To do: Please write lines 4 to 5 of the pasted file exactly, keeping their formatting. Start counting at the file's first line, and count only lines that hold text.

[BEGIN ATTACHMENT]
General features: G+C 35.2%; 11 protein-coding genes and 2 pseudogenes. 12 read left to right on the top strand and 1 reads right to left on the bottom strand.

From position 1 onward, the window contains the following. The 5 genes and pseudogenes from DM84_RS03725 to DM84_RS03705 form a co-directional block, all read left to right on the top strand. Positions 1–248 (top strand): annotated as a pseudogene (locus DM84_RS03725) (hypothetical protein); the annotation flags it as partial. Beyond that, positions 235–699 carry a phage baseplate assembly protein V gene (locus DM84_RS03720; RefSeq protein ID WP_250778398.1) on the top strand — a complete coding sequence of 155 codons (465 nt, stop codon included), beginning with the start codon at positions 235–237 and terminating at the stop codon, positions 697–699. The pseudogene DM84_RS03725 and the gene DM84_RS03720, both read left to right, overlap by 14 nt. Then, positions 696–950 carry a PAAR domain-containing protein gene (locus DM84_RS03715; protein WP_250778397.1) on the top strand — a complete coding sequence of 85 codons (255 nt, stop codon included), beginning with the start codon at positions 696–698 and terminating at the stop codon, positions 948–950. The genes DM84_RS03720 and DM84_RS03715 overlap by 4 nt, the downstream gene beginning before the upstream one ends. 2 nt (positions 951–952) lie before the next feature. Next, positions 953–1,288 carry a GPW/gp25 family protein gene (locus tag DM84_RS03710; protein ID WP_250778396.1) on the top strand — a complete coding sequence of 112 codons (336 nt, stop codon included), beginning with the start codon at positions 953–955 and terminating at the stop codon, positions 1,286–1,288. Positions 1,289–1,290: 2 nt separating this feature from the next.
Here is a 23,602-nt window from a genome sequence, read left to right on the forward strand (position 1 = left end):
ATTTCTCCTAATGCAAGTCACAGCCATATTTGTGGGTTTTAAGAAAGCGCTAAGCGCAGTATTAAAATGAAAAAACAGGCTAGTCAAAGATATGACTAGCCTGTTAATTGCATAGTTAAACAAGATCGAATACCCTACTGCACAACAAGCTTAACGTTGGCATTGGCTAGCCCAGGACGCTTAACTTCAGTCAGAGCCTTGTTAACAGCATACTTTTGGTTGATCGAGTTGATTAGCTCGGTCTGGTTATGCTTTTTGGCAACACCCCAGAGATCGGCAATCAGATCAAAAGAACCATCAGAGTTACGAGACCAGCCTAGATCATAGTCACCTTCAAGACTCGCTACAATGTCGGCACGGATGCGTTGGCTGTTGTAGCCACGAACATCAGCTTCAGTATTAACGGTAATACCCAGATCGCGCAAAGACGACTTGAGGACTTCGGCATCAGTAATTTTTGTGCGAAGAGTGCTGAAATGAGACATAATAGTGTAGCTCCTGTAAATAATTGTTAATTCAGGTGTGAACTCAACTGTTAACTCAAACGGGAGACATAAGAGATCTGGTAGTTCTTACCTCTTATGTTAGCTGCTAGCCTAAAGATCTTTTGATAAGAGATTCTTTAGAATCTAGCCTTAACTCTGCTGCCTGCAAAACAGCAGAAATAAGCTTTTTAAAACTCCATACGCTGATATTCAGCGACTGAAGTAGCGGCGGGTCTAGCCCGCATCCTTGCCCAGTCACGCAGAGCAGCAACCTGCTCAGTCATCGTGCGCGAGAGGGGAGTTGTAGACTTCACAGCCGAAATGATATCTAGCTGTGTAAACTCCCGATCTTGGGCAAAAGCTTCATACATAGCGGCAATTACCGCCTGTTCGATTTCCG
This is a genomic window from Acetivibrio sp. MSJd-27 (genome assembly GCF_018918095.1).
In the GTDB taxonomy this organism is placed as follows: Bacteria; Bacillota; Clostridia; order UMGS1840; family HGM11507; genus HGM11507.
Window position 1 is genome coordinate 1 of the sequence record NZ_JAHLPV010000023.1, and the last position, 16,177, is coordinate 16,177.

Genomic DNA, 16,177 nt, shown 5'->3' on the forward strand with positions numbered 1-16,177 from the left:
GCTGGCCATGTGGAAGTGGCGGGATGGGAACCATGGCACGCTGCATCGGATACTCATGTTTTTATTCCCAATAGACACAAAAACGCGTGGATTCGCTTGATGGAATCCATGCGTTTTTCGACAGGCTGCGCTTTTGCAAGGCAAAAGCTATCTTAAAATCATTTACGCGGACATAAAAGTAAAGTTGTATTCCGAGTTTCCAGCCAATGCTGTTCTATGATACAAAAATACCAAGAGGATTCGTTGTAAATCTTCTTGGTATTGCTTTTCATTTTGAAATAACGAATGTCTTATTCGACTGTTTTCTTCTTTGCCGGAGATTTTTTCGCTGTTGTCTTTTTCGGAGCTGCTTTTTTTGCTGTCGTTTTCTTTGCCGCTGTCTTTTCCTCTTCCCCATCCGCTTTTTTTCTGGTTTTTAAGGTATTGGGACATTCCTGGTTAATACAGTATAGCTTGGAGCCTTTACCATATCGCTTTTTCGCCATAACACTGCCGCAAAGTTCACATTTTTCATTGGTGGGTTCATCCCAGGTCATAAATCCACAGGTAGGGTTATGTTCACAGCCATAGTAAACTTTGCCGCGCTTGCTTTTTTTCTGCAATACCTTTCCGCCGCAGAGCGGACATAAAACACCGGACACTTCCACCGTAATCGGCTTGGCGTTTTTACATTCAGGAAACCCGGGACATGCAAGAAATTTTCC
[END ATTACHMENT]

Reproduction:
ATTTCTCCTAATGCAAGTCACAGCCATATTTGTGGGTTTTAAGAAAGCGCTAAGCGCAGTATTAAAATGAAAAAACAGGCTAGTCAAAGATATGACTAGCCTGTTAATTGCATAGTTAAACAAGATCGAATACCCTACTGCACAACAAGCTTAACGTTGGCATTGGCTAGCCCAGGACGCTTAACTTCAGTCAGAGCCTTGTTAACAGCATACTTTTGGTTGATCGAGTTGATTAGCTCGGTCTGGTTATGCTTTTTGGCAACACCCCAGAGATCGGCAATCAGATCAAAAGAACCATCAGAGTTACGAGACCAGCCTAGATCATAGTCACCTTCAAGACTCGCTACAATGTCGGCACGGATGCGTTGGCTGTTGTAGCCACGAACATCAGCTTCAGTATTAACGGTAATACCCAGATCGCGCAAAGACGACTTGAGGACTTCGGCATCAGTAATTTTTGTGCGAAGAGTGCTGAAATGAGACATAATAGTGTAGCTCCTGTAAATAATTGTTAATTCAGGTGTGAACTCAACTGTTAACTCAAACGGGAGACATAAGAGATCTGGTAGTTCTTACCTCTTATGTTAGCTGCTAGCCTAAAGATCTTTTGATAAGAGATTCTTTAGAATCTAGCCTTAACTCTGCTGCCTGCAAAACAGCAGAAATAAGCTTTTTAAAACTCCATACGCTGATATTCAGCGACTGAAGTAGCGGCGGGTCTAGCCCGCATCCTTGCCCAGTCACGCAGAGCAGCAACCTGCTCAGTCATCGTGCGCGAGAGGGGAGTTGTAGACTTCACAGCCGAAATGATATCTAGCTGTGTAAACTCCCGATCTTGGGCAAAAGCTTCATACATAGCGGCAATTACCGCCTGTTCGATTTCCG
This is a genomic window from Acetivibrio sp. MSJd-27 (genome assembly GCF_018918095.1).